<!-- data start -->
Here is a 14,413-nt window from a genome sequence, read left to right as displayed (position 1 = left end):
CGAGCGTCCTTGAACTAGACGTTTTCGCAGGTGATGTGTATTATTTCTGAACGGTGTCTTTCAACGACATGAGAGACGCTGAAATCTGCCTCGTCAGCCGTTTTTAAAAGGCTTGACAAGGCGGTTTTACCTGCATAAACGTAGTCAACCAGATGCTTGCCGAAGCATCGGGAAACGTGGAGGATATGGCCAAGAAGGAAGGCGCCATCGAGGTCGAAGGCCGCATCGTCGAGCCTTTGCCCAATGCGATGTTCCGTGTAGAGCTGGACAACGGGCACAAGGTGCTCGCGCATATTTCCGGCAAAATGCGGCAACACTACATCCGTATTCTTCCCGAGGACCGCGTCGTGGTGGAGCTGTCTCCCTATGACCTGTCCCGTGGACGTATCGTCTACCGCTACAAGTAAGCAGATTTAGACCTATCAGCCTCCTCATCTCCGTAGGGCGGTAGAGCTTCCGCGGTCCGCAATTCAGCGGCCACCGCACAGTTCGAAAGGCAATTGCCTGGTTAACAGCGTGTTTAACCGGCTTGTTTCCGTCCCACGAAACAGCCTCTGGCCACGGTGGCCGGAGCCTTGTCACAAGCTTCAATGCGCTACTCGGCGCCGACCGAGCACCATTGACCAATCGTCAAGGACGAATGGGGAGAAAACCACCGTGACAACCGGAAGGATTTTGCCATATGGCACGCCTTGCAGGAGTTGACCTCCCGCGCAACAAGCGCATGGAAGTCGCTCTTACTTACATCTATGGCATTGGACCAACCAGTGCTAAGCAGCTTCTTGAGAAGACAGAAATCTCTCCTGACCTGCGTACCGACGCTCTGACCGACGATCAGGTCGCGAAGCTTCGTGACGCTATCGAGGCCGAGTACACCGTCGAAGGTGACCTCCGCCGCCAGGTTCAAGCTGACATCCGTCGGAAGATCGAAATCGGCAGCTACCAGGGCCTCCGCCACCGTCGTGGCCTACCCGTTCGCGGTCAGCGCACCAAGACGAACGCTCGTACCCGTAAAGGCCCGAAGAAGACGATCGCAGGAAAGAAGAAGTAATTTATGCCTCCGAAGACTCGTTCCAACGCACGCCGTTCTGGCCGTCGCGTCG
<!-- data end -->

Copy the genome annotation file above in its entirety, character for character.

Here is a 14,413-nt window from a genome sequence, read left to right as displayed (position 1 = left end):
CGAGCGTCCTTGAACTAGACGTTTTCGCAGGTGATGTGTATTATTTCTGAACGGTGTCTTTCAACGACATGAGAGACGCTGAAATCTGCCTCGTCAGCCGTTTTTAAAAGGCTTGACAAGGCGGTTTTACCTGCATAAACGTAGTCAACCAGATGCTTGCCGAAGCATCGGGAAACGTGGAGGATATGGCCAAGAAGGAAGGCGCCATCGAGGTCGAAGGCCGCATCGTCGAGCCTTTGCCCAATGCGATGTTCCGTGTAGAGCTGGACAACGGGCACAAGGTGCTCGCGCATATTTCCGGCAAAATGCGGCAACACTACATCCGTATTCTTCCCGAGGACCGCGTCGTGGTGGAGCTGTCTCCCTATGACCTGTCCCGTGGACGTATCGTCTACCGCTACAAGTAAGCAGATTTAGACCTATCAGCCTCCTCATCTCCGTAGGGCGGTAGAGCTTCCGCGGTCCGCAATTCAGCGGCCACCGCACAGTTCGAAAGGCAATTGCCTGGTTAACAGCGTGTTTAACCGGCTTGTTTCCGTCCCACGAAACAGCCTCTGGCCACGGTGGCCGGAGCCTTGTCACAAGCTTCAATGCGCTACTCGGCGCCGACCGAGCACCATTGACCAATCGTCAAGGACGAATGGGGAGAAAACCACCGTGACAACCGGAAGGATTTTGCCATATGGCACGCCTTGCAGGAGTTGACCTCCCGCGCAACAAGCGCATGGAAGTCGCTCTTACTTACATCTATGGCATTGGACCAACCAGTGCTAAGCAGCTTCTTGAGAAGACAGAAATCTCTCCTGACCTGCGTACCGACGCTCTGACCGACGATCAGGTCGCGAAGCTTCGTGACGCTATCGAGGCCGAGTACACCGTCGAAGGTGACCTCCGCCGCCAGGTTCAAGCTGACATCCGTCGGAAGATCGAAATCGGCAGCTACCAGGGCCTCCGCCACCGTCGTGGCCTACCCGTTCGCGGTCAGCGCACCAAGACGAACGCTCGTACCCGTAAAGGCCCGAAGAAGACGATCGCAGGAAAGAAGAAGTAATTTATGCCTCCGAAGACTCGTTCCAACGCACGCCGTTCTGGCCGTCGCGTCG